Over 19 million adults in our country struggle with a substance use disorder, and only about 10% receive medical or behavioral treatment for their addiction. While the opioid epidemic dominates the news cycles with over 68 thousand Americans killed from drug overdose 2018, cigarette smoking kills 480 million adults each year, and 88 thousand people die from alcohol related diseases annually in the US. And yet, for each of these substances, as well as for many other, there are effective and safe medical treatments in addition to behavioral therapies that have been shown to help people overcome their addiction(s) and live their lives in recovery.
Addiction is frequently misunderstood and considered a failure of willpower or the result of bad morals. In actuality, addiction is a complex disorder of the brain and body with powerful behavioral, social and emotional components. The transition from “risky” substance use, where the choice to use a substance is still under conscious control, to addiction or a substance use disorder, is the result of changes in the structure and function of specific areas of the brain. These changes can be reversed, but the vulnerability to addiction will remain. Addiction behaves like other chronic diseases, with relapse rates similar to episodes of disease exacerbation seen in treated hypertension or diabetes.
Education, income, class or race does not protect someone from developing a substance use disorder. About 50% of the risk of developing a drug addiction is genetic, and early childhood adverse events dramatically increase the risk of addiction. Thus, by the time someone is able to chose whether or not to experiment with a substance, they may already be up against insurmountable odds. While peers may be able to experiment with a drug and move on, those with high vulnerability will transition from drug experimentation to risky use to addiction in a frighteningly short amount of time. For many people, their first exposure to their drug of abuse was because they were following a physician’s instructions, not because they were making an “irresponsible” choice.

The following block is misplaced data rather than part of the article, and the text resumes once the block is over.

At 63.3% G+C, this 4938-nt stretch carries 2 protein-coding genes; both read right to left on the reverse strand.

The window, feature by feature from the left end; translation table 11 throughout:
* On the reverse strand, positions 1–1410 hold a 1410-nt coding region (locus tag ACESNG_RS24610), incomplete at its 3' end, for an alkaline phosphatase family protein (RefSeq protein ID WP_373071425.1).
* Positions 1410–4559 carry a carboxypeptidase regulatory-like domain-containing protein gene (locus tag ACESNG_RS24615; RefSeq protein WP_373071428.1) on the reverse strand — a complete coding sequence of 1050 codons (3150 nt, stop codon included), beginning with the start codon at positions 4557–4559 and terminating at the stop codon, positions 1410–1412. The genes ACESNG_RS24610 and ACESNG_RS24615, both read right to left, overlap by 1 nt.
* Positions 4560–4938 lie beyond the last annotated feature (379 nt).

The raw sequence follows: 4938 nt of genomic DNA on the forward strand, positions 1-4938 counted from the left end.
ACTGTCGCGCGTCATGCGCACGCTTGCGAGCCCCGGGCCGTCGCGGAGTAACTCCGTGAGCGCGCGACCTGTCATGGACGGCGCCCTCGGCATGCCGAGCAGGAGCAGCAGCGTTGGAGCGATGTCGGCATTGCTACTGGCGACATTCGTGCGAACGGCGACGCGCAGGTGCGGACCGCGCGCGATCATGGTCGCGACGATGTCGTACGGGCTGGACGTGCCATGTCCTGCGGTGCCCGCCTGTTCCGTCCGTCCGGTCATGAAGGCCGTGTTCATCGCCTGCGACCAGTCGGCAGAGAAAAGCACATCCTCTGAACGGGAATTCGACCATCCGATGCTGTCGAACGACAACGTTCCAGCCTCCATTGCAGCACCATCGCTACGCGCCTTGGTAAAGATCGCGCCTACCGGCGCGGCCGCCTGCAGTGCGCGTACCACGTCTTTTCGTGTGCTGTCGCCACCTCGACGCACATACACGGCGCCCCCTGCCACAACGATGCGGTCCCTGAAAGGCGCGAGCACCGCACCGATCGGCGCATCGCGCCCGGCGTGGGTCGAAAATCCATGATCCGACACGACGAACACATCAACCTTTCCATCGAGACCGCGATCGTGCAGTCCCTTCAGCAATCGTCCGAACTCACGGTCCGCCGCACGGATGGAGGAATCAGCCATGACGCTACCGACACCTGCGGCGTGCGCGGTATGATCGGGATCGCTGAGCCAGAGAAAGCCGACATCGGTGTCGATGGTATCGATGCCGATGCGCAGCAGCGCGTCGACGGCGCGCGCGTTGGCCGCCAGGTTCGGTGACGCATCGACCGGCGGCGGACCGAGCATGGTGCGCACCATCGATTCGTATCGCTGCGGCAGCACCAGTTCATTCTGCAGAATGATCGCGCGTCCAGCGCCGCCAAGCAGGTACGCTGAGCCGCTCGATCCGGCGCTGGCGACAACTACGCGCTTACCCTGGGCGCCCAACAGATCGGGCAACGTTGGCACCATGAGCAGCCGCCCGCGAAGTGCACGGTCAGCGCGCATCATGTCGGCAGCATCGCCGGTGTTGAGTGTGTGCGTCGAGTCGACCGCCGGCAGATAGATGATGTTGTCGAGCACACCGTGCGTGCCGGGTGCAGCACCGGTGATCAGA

Perceived stigma can prevent individuals from seeking treatment, or even talking about their symptoms with loved ones. Many suffer in silence and shame.
At Triangle Wellness & Recovery PLLC, we recognize addiction as a complex biological and behavioral disease that impacts multiple domains of people’s lives with potentially devastatingly results. While addiction does in fact cause damage to the brain, the brain is also capable of remarkable healing and resilience. Addiction doesn’t have to be a life sentence. Let us help you start the healing process and build a life in recovery and wellness.